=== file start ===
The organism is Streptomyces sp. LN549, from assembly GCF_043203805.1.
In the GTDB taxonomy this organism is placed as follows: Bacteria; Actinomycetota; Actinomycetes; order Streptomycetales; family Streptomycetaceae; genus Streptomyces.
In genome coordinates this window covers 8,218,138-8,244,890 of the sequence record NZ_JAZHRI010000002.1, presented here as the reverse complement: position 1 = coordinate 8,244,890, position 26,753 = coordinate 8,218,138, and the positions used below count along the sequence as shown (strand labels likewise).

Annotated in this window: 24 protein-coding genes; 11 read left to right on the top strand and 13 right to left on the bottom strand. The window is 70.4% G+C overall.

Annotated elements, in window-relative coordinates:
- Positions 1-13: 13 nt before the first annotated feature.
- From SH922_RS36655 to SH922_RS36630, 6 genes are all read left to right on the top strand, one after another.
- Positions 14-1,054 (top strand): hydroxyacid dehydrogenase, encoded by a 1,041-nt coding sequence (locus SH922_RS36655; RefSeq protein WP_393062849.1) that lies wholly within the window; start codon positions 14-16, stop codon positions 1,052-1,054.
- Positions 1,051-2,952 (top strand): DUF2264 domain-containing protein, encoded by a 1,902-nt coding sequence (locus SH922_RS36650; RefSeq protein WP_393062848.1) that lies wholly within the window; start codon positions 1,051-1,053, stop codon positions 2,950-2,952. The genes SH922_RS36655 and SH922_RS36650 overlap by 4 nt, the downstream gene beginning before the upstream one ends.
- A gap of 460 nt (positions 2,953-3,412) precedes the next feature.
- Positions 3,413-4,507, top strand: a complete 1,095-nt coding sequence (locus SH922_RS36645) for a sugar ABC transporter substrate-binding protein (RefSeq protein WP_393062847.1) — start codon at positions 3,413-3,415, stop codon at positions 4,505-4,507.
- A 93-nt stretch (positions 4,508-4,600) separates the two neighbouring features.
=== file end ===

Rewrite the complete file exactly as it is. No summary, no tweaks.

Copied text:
The organism is Streptomyces sp. LN549, from assembly GCF_043203805.1.
In the GTDB taxonomy this organism is placed as follows: Bacteria; Actinomycetota; Actinomycetes; order Streptomycetales; family Streptomycetaceae; genus Streptomyces.
In genome coordinates this window covers 8,218,138-8,244,890 of the sequence record NZ_JAZHRI010000002.1, presented here as the reverse complement: position 1 = coordinate 8,244,890, position 26,753 = coordinate 8,218,138, and the positions used below count along the sequence as shown (strand labels likewise).

Annotated in this window: 24 protein-coding genes; 11 read left to right on the top strand and 13 right to left on the bottom strand. The window is 70.4% G+C overall.

Annotated elements, in window-relative coordinates:
- Positions 1-13: 13 nt before the first annotated feature.
- From SH922_RS36655 to SH922_RS36630, 6 genes are all read left to right on the top strand, one after another.
- Positions 14-1,054 (top strand): hydroxyacid dehydrogenase, encoded by a 1,041-nt coding sequence (locus SH922_RS36655; RefSeq protein WP_393062849.1) that lies wholly within the window; start codon positions 14-16, stop codon positions 1,052-1,054.
- Positions 1,051-2,952 (top strand): DUF2264 domain-containing protein, encoded by a 1,902-nt coding sequence (locus SH922_RS36650; RefSeq protein WP_393062848.1) that lies wholly within the window; start codon positions 1,051-1,053, stop codon positions 2,950-2,952. The genes SH922_RS36655 and SH922_RS36650 overlap by 4 nt, the downstream gene beginning before the upstream one ends.
- A gap of 460 nt (positions 2,953-3,412) precedes the next feature.
- Positions 3,413-4,507, top strand: a complete 1,095-nt coding sequence (locus SH922_RS36645) for a sugar ABC transporter substrate-binding protein (RefSeq protein WP_393062847.1) — start codon at positions 3,413-3,415, stop codon at positions 4,505-4,507.
- A 93-nt stretch (positions 4,508-4,600) separates the two neighbouring features.